The higher performing each team member is, the higher performing your overall team will be. That means high quality work created in an efficient way. Not only is a high performing team good for your company but it also helps job satisfaction as doing well will motivate individuals to continue growing their skillset.
High performing example: It’s team review time and Kat gets a shoutout at the all hands for being a superb team member after implementing a new process to increase productivity. Kabir, a new team member, feels empowered to work hard and receive a superb review next quarter.
Tip: High performing teams are usually made up of individuals who seek motivation from within, otherwise known as intrinsic motivation.Read: 100+ teamwork quotes to motivate and inspire collaboration
Teamwork isn’t just about team success—it also supports individual development as well. Team members who grow their individual knowledge can then share that with others during future projects.
The result: Individual team members growing their own strengths as well as the strengths of the team. These could include your ability to problem solve, effectively communicate, and combat procrastination—all of which are important skill sets to develop in the workplace.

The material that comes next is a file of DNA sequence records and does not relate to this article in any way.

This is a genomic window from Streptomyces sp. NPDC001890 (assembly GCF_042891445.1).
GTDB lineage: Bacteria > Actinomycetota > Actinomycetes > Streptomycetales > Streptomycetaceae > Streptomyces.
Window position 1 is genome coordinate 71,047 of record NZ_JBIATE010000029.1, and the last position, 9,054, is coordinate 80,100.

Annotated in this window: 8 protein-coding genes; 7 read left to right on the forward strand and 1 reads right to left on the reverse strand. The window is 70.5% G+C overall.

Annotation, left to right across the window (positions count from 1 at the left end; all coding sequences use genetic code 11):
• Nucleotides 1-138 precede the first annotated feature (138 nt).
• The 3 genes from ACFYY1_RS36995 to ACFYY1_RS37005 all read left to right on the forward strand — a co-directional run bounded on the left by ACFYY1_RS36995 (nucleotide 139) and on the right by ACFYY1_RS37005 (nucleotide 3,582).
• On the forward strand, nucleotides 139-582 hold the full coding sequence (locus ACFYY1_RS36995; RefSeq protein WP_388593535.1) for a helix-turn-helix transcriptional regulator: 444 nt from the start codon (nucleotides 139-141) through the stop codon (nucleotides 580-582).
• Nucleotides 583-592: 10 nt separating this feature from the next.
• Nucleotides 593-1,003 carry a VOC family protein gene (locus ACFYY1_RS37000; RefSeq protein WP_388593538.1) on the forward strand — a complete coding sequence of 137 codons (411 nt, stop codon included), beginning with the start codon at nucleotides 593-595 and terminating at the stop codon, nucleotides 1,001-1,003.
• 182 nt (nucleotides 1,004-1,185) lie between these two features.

Individual strengths teamwork example: Kabir is new to the team and working on his first task. He’s a little stuck so he reaches out to a team member for help. Kat shares her tips on how she works on a similar task. She even shares a tool that Kabir didn’t know about. This helps him complete the task more efficiently.
Tip: If a team member can complete a task just as well as you could, delegate it without intervening. This allows your team members to grow their individual strengths and skills.Read: How to build expert power (and become a better leader)
While problem solving and decision making sound similar, decision making skills are all encompassing. To be good at decision making, you need the confidence to make quick decisions based on the knowledge you’ve gathered in your role.
Teamwork helps improve these skills by encouraging team members to answer questions and make decisions in real time. It’s important to give your team the autonomy to make these decisions on their own in order to help build these skills amongst themselves.
Decision making teamwork example: Kabir is leading his first team meeting for a new project. As he’s explaining the upcoming timeline and deliverables, an executive asks who will be working on the project. Kabir is quick to answer confidently as he’s already brainstormed with his team on who will tackle what.
Tip: Encourage your team to participate in important meetings, for example by sharing their solutions. This gets them used to explaining their thought process in front of other team members.
Teamwork is a valuable tool to use in the workplace that comes with a multitude of benefits. From building trust to encouraging problem solving skills, teamwork brings your team together and creates clear communication.
If you want to encourage teamwork in the workplace, try team communication software. Make working on common goals easier and keep communication streamlined.Improve team collaboration with Asana